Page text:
Agua Caliente Hill

Wrapping up our winter vacation, Zosia Zgolak and I hiked up Agua Caliente Hill located in Coronado National Forest just east of Tucson, Arizona on 7 January 2023.  I had originally planned on a more ambitious trip up Tanque Verde Peak further to the south, but after some discussions with Zosia and some further research, we decided to scale back our hike and settle for Agua Caliente Hill which is shorter but with probably similar views.  A maintained trail runs all the way up the hill from an easily accessible trailhead located in a fairly affluent neighbourhood.  Consequently, the trail is very popular with hikers, dog-walkers, horseback riders and even a few hardcore mountain bikers.  Incidentally, agua caliente means "hot water".

From the intersection of Soldier Trail and Fort Lowell Road in the Tucson suburb of Tanque Verde, drive east for 1.6 kilometres to where Fort Lowell Road becomes Camino Ancho at the intersection with Wentworth Road.  Continue straight for 500 metres and turn left onto Camino Remuda.  Drive 600 metres and turn left again onto Camino Cantil.  Drive another 350 metres and turn right into a parking loop for the trailhead.  Public parking is only permitted from dawn until dusk.

From the trailhead, Zosia and I followed the signed trail and promptly climbed up what is ultimately the terminus of Agua Caliente Hill's long west ridge.  Instead of following the crest of this ridge though, the trail dips into a basin known as Cat Track Tank and then climbs over a low rise into another drainage.  From there, the trail climbs again to a junction on the crest of Agua Caliente Hill's northwest ridge.  Despite all the ups and downs, the trail is easy to follow, and the surrounding views of saguaro cacti are splendid.  Turning eastward at the junction, we easily followed the trail along the crest of the northwest ridge and finished the ascent with a final steep pull up the north side of Agua Caliente Hill.  A survey benchmark is located on the hill's high point, and we stopped here for a lunch break.

For our descent, Zosia and I simply retraced our steps along the same trail and had no trouble returning to the trailhead.  In retrospect, I think we still could have tackled the long slog up Tanque Verde Peak, but Agua Caliente Hill turned out to be a more than adequate alternative.  We still got to see saguaro cacti and comprehensive views of Tucson, and the overall trip felt very pleasant and relaxed.  It was an excellent way to wind down our whirlwind road trip which included visiting three US states and five US National Parks, driving over 3800 kilometres, and tagging thirteen new summits.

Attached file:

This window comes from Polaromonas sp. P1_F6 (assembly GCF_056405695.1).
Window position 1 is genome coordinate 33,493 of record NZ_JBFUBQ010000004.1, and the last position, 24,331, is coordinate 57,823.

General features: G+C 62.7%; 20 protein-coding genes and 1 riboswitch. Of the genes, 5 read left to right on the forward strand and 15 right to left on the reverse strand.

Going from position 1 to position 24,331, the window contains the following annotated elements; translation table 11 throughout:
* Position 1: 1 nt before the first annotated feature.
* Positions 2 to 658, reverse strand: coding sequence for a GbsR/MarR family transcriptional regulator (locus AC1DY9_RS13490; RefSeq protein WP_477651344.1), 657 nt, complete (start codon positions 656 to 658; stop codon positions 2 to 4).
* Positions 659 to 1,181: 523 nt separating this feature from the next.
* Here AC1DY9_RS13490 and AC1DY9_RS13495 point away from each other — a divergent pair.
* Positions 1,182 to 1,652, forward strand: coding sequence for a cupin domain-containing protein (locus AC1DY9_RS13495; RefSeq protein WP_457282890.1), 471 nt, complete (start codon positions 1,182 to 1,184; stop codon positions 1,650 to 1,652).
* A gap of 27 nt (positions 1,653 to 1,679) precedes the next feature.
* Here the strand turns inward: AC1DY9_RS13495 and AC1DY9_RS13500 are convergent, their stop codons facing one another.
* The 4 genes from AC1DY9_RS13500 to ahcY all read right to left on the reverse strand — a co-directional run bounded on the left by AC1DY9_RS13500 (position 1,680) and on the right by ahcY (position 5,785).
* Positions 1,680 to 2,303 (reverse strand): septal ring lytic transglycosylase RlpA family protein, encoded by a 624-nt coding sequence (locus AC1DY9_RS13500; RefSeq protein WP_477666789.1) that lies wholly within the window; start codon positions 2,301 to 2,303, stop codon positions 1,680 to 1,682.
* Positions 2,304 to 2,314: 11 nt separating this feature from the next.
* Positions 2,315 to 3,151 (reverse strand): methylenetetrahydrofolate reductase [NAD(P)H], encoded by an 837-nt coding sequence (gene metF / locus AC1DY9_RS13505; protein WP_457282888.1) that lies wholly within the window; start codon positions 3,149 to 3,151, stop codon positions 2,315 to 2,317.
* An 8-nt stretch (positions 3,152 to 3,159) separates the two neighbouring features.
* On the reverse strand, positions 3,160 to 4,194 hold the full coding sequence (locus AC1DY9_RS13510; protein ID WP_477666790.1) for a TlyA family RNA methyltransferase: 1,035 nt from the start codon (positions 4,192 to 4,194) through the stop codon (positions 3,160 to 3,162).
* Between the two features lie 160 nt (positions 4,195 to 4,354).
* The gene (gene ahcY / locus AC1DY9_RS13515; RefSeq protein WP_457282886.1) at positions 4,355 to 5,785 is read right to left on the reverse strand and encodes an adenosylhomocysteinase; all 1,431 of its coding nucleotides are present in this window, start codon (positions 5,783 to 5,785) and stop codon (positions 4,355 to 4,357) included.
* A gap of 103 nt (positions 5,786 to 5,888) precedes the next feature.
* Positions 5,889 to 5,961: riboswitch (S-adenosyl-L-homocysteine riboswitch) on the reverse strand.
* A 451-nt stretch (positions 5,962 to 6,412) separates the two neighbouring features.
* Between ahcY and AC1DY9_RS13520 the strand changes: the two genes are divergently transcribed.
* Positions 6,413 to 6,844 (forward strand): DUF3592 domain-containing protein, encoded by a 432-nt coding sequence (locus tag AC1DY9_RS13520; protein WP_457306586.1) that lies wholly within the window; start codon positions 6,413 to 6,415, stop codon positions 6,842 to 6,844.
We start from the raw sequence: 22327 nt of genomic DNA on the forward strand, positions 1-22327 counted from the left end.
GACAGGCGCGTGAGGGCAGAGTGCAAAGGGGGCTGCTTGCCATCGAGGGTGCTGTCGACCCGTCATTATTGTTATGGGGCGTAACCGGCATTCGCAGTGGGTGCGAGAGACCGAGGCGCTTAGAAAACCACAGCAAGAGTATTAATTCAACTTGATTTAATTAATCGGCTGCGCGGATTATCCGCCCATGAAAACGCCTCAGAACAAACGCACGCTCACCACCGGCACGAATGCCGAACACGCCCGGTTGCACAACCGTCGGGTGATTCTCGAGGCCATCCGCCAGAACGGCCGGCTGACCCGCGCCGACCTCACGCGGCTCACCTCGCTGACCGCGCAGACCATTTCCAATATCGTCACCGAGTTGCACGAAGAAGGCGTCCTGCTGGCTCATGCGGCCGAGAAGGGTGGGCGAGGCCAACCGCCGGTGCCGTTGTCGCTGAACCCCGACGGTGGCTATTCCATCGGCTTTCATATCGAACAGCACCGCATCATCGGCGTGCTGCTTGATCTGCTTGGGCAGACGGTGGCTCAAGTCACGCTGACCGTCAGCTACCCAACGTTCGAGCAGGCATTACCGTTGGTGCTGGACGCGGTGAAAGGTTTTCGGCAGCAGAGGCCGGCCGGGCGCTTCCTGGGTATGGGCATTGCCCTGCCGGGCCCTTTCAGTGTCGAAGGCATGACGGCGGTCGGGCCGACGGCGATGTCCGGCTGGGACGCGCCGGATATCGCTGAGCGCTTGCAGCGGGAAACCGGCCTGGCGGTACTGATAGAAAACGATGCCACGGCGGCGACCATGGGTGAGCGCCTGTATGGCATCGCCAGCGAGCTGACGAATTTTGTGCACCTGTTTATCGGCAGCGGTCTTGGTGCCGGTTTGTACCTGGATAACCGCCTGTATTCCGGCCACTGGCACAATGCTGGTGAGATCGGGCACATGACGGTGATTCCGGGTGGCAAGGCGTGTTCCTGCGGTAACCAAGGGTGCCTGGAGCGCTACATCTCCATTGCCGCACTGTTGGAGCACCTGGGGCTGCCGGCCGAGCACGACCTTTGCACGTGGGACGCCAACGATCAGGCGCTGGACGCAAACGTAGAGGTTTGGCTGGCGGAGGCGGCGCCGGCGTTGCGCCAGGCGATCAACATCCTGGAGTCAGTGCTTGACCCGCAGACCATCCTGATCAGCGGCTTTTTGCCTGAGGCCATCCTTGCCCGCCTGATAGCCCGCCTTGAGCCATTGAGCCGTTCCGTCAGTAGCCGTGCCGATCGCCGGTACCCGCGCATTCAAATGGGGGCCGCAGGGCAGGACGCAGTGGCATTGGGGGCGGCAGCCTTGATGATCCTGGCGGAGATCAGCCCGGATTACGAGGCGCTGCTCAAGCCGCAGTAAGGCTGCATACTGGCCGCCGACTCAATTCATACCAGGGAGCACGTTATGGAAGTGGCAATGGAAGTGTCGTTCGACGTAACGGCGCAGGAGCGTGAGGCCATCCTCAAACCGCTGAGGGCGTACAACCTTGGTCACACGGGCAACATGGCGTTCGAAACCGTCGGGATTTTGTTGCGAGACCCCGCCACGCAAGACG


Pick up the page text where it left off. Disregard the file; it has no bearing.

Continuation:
How appropriate that we start and finish our vacation with saguaros! Saguaro cacti are in abundance as Zosia hikes along the trail to Agua Caliente Hill.
Still a long way to go!

From here, the high point of Agua Caliente Hill is somewhere behind the dark ridges at far right.

A few ups and downs before we get there!

The trail eventually climbs up the ridge at upper right.

More saguaro cacti porn!

Zosia passes more saguaro cacti along the trail.


There are apparently giant versions of these, but we didn't see any.

This common desert centipede is only about 8 centimetres long.

Saguaro cacti typically have a maximum elevation of about 1200-1300 metres. As Zosia gains elevation on the ridge, the saguaro cacti begin to thin out.

Still some climbing left!

The high point of Agua Caliente Hill is within sight.


Sotol is a member of the asparagus family.

Zosia climbs up the final stretch of trail before the top.  The plant in the foreground is a sotol.

The last summit of our Christmas vacation! Zosia and Sonny stand over a benchmark on the high point of Agua Caliente Hill (1631 metres).
Tanque Verde Peak was my original objective for this day, but it would have been a brutally long day trip.

The view to the south includes Tanque Verde Peak (left) and Mount Wrightson (right horizon).

It's a big city! As Zosia returns along the ridge, the city of Tucson seemingly fills the entire valley to the west.
A last look at these wonderful plants before we leave! Saguaro cacti reappear at lower elevations.
They're apparently delicious if cooked the right way. These barrel cactus fruits resemble little pineapples.
A simple and straightforward hike, but the saguaro cacti are the main attraction. Total Distance:  14.8 kilometres
Round-Trip Time:  6 hours 54 minutes
Cumulative Elevation Gain:  ~825 metres

GPX Data